Workloads in Cloud Computing

In computer science, according to Wikipedia, abstraction is a “mechanism to reduce and factor out details so that one can focus on a few concepts at a time.”

When you hear about abstraction in the context of virtualization-based IaaS cloud computing, the most well known abstraction is computing resources themselves (encapsulation is at play here as well). You don’t need to know exact hardware on which your instance is running, or exact network setup - you only need to be able to treat your compute instances as nearly identical units that respond to certain set of signals in a predictable way.

With emergence of multiple IaaS clouds however, there is a second abstraction that is going to play a big role - workload.

Workload is an abstraction of the actual work that your instance or a set of instances are going to perform. Running a web server or a web server farm, or being a Hadoop data node - these are all valid workloads. I am treating a workload as an abstraction, because I intentionally leave out a huge component - exact way how work in a given workload gets mapped to resources offered by a given cloud. When speaking in terms of workloads, I want to focus on what needs to be done, as opposed to how it’s going to be done in the context of a particular cloud (remember that from technical architecture perspective, clouds are far from identical).

For example, “run this blog for 1 year, for up to 100 visitors a day” is a what (workload), while “run this blog on m1.small EC2 instance in us-east-1 for 1 year” or “run this blog on Terremark instance with 1 VPU and 1 GB of RAM for 1 year” are a how (for lack of a better word, I am going to call them deployments).

I think such an abstraction is very helpful. Running this blog may take 1 small instance in one cloud, half of a small instance in another, a third of an instance plus a dedicated load balancer in third. As you can see, once you map a workload to a set of compute, storage and network resources offered by one cloud, you can no longer move it to another cloud - your deployments are non-transferable from one cloud to another. Workloads here serve as transferable equivalents of your cloud deployments.

Secondly, workloads by themselves may have properties or attributes that could dictate where workload can or can’t run. This justifies existence of a workload as a separate entity - it is in theory possible to construct a workload for which no deployment can exist in any of the clouds available today.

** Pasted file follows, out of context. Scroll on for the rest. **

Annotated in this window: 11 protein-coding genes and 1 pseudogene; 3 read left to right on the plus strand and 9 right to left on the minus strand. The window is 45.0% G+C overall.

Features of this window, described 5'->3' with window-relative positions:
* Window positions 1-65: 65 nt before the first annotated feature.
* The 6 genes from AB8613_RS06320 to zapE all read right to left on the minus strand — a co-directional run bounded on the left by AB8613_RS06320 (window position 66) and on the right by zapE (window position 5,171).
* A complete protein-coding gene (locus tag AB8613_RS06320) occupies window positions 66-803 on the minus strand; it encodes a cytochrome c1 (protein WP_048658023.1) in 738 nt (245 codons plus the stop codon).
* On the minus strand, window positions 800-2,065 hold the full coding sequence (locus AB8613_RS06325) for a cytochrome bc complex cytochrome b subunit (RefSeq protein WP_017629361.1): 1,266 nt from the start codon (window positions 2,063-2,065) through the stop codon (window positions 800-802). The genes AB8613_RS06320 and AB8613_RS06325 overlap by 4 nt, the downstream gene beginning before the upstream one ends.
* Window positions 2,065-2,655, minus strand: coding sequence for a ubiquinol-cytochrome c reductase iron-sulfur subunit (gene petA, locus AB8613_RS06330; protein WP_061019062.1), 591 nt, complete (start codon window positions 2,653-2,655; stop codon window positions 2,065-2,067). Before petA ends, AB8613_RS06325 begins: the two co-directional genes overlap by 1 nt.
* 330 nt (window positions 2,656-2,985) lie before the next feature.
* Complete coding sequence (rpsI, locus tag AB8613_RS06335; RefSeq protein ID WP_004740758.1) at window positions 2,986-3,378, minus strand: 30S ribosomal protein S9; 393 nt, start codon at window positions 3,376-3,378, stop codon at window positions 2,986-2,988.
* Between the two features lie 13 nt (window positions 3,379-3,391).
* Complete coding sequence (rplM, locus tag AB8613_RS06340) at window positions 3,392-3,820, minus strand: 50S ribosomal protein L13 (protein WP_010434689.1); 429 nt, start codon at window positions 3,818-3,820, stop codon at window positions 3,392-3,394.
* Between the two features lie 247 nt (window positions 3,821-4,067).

There are many examples what kind of attributes a workload may possess. A workload may have a compliance attribute, which says that this workload must run in an environment with a certain certification. Another attribute may be a geo location requirement, whereas it must run within a certain geographic region for a legal reason.

A workload may be time-bound (“runs for 5 hours”) or time-unbound. A workload may have a specific start time or flexible start time, in which case it may have a hard stop time (for example, must finish by a certain time in the future). It can be interruptable or must run without interruptions.

A workload may have a certain lower limit of resources that it needs, expressed in work-independent form. For example, serving Wordpress blog for 1 visitor a day as opposed to 100 visitors an hour are two very distinct workloads (note that workloads are different, while the application inside the workload is the same). The latter will certainly end up consuming more resources than the former.

Workload may have a budget associated with it, it may have redundancy requirements. It may require a certain OS or distribution. It may require a certain feature (for example, persistent disk or non-private IP address directly attached to eth0). It may require a certain minimal access speed to some data source (for example, if my data are in S3 on the East coast, I may want my workload to run somewhere near). Each requirement is a restriction - the more requirements a workload has, the fewer clouds can potentially run it.


The answer to the question “Where is the best place to run this task?” used to be treated as a binary decision (“on premises” vs “in the cloud”) but not any more - because there are many different and incompatible implementations of the latter. Looking at your tasks via workloads/deployments prism may open new horizons for computing mobility. There is a saying “select the right tool for the job.” It can be now extended to “select the right tool and the right location for the job.”

If you like the idea of cloud computing workloads, you may find this post by James Urquhart interesting as well.

P.S. Believe it or not, this is my 100th post on this blog. Not bad. Hope at least some of you enjoy reading my posts as much as I enjoy writing them.

Categories: cloud-computing |

Comments (1)

Sergey Shepelev // 02 Mar 2010

Yup, thank you for interesting posts. Write another hundred! :)